World War II
Trends and Themes of the Era
- The strict terms of the Treaty of Versailles,
which ended World War I, and the Depression of the 1930s created
the terms under which fascism and extreme nationalism arose in Germany
and Italy. The expansionist designs of these fascist regimes started
World War II.
- During the years before the war began and in its first
two years, the U.S. maintained its isolationist policies. As the
war continued, though, American sympathies increasingly moved toward
the Allies. American isolationism shifted first to indirect involvement
and then to full involvement after Japan bombed Pearl Harbor on
December 7, 1941.
- The war effort brought the American economy out of the
Great Depression. Socially, blacks and women played large roles
in the war effort.
- As the war neared its end, relations between the United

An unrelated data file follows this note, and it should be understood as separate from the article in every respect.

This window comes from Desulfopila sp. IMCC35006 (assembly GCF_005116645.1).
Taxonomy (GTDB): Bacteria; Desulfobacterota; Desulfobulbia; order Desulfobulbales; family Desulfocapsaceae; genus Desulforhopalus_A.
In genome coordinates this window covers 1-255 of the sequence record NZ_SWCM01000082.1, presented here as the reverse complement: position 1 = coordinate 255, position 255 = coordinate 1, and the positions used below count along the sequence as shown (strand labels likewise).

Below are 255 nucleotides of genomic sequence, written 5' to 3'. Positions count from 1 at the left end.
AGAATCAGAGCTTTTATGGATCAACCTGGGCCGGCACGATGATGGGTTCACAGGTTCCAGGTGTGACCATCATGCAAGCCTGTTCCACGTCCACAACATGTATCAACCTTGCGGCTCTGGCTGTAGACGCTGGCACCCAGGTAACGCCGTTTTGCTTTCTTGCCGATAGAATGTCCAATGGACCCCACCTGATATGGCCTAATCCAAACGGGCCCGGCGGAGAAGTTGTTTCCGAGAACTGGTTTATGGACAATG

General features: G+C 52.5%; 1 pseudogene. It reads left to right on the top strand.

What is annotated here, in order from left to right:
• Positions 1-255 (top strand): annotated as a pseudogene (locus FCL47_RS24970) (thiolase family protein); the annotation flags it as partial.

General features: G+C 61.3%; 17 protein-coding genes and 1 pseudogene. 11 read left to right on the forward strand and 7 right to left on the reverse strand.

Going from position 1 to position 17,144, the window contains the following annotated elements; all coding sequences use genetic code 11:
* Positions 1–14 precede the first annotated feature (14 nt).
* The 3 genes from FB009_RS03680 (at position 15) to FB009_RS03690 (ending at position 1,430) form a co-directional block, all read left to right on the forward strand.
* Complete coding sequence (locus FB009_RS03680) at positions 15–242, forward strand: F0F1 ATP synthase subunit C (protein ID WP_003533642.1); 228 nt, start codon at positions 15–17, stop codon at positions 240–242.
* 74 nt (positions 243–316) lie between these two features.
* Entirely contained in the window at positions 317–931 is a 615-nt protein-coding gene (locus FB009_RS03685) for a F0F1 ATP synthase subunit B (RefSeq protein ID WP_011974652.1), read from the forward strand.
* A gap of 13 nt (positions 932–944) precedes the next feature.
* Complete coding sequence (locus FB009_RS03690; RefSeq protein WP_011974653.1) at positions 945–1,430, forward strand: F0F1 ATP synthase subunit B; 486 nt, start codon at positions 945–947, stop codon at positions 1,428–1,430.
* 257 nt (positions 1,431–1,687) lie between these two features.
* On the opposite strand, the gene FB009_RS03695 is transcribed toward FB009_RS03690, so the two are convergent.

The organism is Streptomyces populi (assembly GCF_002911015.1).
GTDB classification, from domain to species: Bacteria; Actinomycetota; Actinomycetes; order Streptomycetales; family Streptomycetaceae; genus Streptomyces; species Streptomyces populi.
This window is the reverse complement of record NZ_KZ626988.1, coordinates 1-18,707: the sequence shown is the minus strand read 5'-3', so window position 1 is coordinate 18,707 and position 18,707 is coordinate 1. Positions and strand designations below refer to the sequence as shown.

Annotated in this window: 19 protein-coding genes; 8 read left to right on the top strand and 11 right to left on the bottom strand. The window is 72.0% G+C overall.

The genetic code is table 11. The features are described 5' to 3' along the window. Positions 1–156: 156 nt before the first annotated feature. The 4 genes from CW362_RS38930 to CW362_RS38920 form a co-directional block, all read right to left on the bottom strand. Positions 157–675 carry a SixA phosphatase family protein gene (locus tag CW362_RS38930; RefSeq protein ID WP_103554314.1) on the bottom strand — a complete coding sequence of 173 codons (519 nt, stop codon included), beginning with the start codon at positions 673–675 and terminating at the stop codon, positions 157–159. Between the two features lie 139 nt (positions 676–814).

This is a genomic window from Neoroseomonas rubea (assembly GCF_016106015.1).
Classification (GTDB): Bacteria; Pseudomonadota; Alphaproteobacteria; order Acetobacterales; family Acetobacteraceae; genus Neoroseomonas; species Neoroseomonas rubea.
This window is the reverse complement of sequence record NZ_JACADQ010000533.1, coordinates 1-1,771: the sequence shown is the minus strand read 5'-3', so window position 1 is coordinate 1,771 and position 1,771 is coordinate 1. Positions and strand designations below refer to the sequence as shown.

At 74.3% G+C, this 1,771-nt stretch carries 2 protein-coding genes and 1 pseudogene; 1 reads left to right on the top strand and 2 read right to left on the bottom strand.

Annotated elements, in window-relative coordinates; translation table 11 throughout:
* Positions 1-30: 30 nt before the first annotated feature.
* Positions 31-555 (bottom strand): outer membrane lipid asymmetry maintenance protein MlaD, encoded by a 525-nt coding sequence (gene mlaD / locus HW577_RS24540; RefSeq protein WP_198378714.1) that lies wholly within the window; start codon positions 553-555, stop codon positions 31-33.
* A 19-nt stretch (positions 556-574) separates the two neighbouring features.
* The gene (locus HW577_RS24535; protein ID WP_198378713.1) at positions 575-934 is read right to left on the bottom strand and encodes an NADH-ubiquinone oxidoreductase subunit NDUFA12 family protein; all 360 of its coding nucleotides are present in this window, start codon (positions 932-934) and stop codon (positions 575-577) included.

States and the USSR became increasingly hostile. The discussions
between the Allies about how to divide and rebuild Europe after
Germany fell were an occasion for the U.S. and the USSR to jockey
for power. The endgame of World War II was in many ways the beginning
of the Cold War.
- When the U.S. dropped atomic bombs on the Japanese
cities of Hiroshima and Nagasaki, it changed the nature of war.
A country now had the capacity to destroy vast regions with a single
bomb. The dropping of the bomb presaged the Cold War arms race between
the U.S. and the USSR.